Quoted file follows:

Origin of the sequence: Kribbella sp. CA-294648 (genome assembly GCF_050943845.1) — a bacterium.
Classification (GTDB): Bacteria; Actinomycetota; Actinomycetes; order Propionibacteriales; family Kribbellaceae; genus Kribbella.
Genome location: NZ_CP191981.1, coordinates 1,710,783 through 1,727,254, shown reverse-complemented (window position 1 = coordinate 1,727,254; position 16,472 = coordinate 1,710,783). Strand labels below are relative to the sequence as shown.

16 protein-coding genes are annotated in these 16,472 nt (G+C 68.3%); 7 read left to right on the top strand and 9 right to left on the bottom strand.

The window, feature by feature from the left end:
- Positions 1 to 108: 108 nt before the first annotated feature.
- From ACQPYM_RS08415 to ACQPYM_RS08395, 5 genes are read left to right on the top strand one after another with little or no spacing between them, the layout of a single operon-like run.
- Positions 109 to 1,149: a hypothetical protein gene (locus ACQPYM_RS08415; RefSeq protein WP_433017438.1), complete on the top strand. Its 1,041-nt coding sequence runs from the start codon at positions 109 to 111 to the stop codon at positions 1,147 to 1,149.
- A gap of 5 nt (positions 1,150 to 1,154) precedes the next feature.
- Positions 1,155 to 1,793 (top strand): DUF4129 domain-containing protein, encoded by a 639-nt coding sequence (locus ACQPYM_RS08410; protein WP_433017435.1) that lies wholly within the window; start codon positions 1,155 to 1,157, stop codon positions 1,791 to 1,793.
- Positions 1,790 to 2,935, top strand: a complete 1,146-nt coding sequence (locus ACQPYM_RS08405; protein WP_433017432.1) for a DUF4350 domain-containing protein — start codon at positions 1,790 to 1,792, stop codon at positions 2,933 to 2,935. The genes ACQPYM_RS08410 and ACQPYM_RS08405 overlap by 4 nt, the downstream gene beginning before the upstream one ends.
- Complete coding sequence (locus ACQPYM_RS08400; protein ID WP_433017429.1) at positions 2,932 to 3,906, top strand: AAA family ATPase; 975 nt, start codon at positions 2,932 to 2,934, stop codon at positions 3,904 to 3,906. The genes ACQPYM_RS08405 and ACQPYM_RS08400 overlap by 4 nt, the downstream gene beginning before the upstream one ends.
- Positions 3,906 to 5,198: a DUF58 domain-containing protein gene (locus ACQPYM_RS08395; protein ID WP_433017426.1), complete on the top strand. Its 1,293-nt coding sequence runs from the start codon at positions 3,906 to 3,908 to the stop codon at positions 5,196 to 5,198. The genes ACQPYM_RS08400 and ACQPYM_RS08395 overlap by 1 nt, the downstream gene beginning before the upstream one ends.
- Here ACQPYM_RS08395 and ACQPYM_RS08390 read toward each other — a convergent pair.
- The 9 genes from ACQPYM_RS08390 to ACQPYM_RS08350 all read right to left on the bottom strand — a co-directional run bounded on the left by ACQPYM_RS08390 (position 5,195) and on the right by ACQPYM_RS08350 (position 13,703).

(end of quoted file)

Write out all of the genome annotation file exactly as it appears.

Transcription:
Origin of the sequence: Kribbella sp. CA-294648 (genome assembly GCF_050943845.1) — a bacterium.
Classification (GTDB): Bacteria; Actinomycetota; Actinomycetes; order Propionibacteriales; family Kribbellaceae; genus Kribbella.
Genome location: NZ_CP191981.1, coordinates 1,710,783 through 1,727,254, shown reverse-complemented (window position 1 = coordinate 1,727,254; position 16,472 = coordinate 1,710,783). Strand labels below are relative to the sequence as shown.

16 protein-coding genes are annotated in these 16,472 nt (G+C 68.3%); 7 read left to right on the top strand and 9 right to left on the bottom strand.

The window, feature by feature from the left end:
- Positions 1 to 108: 108 nt before the first annotated feature.
- From ACQPYM_RS08415 to ACQPYM_RS08395, 5 genes are read left to right on the top strand one after another with little or no spacing between them, the layout of a single operon-like run.
- Positions 109 to 1,149: a hypothetical protein gene (locus ACQPYM_RS08415; RefSeq protein WP_433017438.1), complete on the top strand. Its 1,041-nt coding sequence runs from the start codon at positions 109 to 111 to the stop codon at positions 1,147 to 1,149.
- A gap of 5 nt (positions 1,150 to 1,154) precedes the next feature.
- Positions 1,155 to 1,793 (top strand): DUF4129 domain-containing protein, encoded by a 639-nt coding sequence (locus ACQPYM_RS08410; protein WP_433017435.1) that lies wholly within the window; start codon positions 1,155 to 1,157, stop codon positions 1,791 to 1,793.
- Positions 1,790 to 2,935, top strand: a complete 1,146-nt coding sequence (locus ACQPYM_RS08405; protein WP_433017432.1) for a DUF4350 domain-containing protein — start codon at positions 1,790 to 1,792, stop codon at positions 2,933 to 2,935. The genes ACQPYM_RS08410 and ACQPYM_RS08405 overlap by 4 nt, the downstream gene beginning before the upstream one ends.
- Complete coding sequence (locus ACQPYM_RS08400; protein ID WP_433017429.1) at positions 2,932 to 3,906, top strand: AAA family ATPase; 975 nt, start codon at positions 2,932 to 2,934, stop codon at positions 3,904 to 3,906. The genes ACQPYM_RS08405 and ACQPYM_RS08400 overlap by 4 nt, the downstream gene beginning before the upstream one ends.
- Positions 3,906 to 5,198: a DUF58 domain-containing protein gene (locus ACQPYM_RS08395; protein ID WP_433017426.1), complete on the top strand. Its 1,293-nt coding sequence runs from the start codon at positions 3,906 to 3,908 to the stop codon at positions 5,196 to 5,198. The genes ACQPYM_RS08400 and ACQPYM_RS08395 overlap by 1 nt, the downstream gene beginning before the upstream one ends.
- Here ACQPYM_RS08395 and ACQPYM_RS08390 read toward each other — a convergent pair.
- The 9 genes from ACQPYM_RS08390 to ACQPYM_RS08350 all read right to left on the bottom strand — a co-directional run bounded on the left by ACQPYM_RS08390 (position 5,195) and on the right by ACQPYM_RS08350 (position 13,703).